European regulation becomes a catalyst for fintech investment in the U.S.
New European standards require greater data sharing to accommodate faster transaction processing, mobile payments and other digital efforts — a trend that is also inspiring new collaborations across the pond.
PSD2, or the Payment Services Directive, requires banks to more openly share information with third parties in Europe. With U.S. institutions under the same pressure to respond to market forces, companies such as KeyBank are directly approaching technology companies with capital to fuel innovation.
"PSD2 in Europe is coming more from a regulatory perspective. What you have seen in the U.S. is more of a market-based approach, but you have players that are committing to advancing the ball more toward real-time systems," said Matt Miller, co-head of product and innovation for enterprise commercial payments at KeyBank, which has recently added to its investments in emerging payments technology.
There's a strategic necessity for banks to deepen their involvement as third party companies innovate around the actual payment, according to Miller.
"A lot of banks have historically focused on payment execution, how to move money from point A to Point B," he said. "But during that time the clients got interested in the added features that came before or after the payment. The fintechs figured that out before the banks."
Key's investments include a stake in AvidXchange, a SaaS-based accounts receivable company that integrates with more than 100 accounting systems powering a direct connection between the payment and back office at businesses. It has also invested in InstaMed, a company that develops omnichannel technology for the health care industry. Most recently, Key took a stake in Billtrust in an effort to combine business payments with other business services such as travel and procurement.
"Our clients are warming to this notion of banking services that help them to be more operationally efficient," Miller said. "The payment itself may help accomplish that, but we're also looking to add value behind that payment."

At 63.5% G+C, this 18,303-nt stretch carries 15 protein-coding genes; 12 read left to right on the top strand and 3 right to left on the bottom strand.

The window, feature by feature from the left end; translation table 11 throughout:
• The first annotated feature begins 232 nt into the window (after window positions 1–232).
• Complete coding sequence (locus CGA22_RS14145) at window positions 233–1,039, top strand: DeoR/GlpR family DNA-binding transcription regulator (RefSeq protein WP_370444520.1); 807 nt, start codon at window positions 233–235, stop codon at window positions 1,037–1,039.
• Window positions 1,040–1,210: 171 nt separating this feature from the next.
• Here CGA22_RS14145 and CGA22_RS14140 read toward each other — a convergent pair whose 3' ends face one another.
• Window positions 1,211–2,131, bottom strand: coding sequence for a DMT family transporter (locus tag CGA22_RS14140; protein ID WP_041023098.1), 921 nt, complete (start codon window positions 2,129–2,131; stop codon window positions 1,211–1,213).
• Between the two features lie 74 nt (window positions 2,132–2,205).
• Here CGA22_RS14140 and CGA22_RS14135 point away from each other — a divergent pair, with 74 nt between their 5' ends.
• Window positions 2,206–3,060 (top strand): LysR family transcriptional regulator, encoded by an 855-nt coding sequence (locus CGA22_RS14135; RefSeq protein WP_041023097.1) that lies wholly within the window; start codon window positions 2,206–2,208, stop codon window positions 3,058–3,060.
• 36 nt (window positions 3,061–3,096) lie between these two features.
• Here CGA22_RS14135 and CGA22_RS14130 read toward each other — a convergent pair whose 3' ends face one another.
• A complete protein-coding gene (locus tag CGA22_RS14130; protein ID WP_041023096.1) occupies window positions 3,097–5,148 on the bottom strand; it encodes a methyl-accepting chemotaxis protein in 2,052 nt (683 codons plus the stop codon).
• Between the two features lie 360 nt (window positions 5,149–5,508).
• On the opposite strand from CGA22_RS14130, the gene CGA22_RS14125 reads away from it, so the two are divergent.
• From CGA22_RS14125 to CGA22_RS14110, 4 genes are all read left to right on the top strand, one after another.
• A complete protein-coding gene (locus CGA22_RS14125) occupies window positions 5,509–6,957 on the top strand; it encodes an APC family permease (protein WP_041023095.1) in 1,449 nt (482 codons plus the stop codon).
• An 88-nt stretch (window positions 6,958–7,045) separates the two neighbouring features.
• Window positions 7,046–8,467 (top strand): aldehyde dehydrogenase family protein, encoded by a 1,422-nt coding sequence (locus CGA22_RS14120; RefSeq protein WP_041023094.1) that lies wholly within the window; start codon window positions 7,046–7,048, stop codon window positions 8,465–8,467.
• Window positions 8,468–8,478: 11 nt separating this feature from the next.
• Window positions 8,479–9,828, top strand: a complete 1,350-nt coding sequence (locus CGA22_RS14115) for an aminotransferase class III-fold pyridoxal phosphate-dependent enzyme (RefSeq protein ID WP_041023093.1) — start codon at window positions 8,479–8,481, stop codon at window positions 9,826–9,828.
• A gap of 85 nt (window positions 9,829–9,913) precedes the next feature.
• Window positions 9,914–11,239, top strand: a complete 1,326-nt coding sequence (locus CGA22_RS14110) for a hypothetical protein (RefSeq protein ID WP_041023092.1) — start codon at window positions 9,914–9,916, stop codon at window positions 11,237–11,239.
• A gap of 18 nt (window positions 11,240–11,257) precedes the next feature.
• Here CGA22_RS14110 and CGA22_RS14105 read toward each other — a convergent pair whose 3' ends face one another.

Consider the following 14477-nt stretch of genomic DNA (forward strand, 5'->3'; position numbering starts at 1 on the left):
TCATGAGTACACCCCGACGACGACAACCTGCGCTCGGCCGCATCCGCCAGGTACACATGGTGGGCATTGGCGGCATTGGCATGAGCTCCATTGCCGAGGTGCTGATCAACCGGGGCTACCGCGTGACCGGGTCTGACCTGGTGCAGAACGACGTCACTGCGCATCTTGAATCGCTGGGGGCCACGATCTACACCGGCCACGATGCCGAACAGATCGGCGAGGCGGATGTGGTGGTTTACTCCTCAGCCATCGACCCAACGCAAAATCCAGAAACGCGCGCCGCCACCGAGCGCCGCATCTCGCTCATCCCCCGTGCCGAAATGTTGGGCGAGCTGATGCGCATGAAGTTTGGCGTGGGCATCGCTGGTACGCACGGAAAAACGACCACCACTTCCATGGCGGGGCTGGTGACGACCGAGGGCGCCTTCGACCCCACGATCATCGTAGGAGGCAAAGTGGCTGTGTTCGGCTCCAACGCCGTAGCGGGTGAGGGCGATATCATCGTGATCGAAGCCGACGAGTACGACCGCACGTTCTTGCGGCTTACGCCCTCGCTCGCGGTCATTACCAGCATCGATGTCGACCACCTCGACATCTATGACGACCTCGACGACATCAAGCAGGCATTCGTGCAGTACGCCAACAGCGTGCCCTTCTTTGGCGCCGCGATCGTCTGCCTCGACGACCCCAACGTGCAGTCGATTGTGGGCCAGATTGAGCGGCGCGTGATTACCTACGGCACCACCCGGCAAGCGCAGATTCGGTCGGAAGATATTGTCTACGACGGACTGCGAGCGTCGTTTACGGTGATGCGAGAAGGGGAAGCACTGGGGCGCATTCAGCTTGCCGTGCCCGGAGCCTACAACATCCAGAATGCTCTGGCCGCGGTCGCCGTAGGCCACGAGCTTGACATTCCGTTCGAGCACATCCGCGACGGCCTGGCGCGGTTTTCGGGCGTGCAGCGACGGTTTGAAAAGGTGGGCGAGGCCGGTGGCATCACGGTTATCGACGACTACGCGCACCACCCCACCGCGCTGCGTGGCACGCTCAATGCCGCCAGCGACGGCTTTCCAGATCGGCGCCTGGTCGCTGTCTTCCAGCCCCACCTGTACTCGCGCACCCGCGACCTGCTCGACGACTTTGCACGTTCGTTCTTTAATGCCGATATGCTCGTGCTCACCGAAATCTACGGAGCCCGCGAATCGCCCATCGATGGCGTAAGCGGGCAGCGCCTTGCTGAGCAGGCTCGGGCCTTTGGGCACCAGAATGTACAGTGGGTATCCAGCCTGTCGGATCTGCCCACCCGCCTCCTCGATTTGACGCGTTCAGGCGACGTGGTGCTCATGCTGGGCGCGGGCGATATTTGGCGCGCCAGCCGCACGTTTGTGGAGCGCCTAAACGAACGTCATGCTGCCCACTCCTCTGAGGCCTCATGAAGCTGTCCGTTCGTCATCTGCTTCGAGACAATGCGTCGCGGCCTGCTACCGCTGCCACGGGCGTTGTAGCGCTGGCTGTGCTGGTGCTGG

Other companies are also making investments. IBM, for example, is investing in advanced application programming interfaces that allow programmers to build payment systems that comply with PSD2's new specifications.
While PSD2 is a European-focused standard, IBM is targeting banks globally with the new payment API, promoting its tools to aid digital payment initiatives and integrations between technology companies and banks to move data faster to power real-time processing.
Other technology companies such as Modulr are addressing the connections that will automate payments between businesses, removing paper-based processes; while ACI Worldwide is among those addressing the security upgrades that faster processing will require. In Canada, government agencies and private companies are working together to update the national payment system to support a more automated, and less paper-based future.
"Faster payments is certainly unlocking a great deal of change and innovation in the payments space. I would, however, suggest that it is not just the introduction of faster payments that will be driving the U.S. market to a more open banking market, but also the faster growing adoption of APIs," said Linda Coven, a senior analyst at Aite, adding The Clearing House has been clear as it rolls out its new real-time payment rails that it will allow connectivity to more non-bank processors to encourage ubiquity. "In addition, to get to the unbanked, a more open 'banking' model will be needed."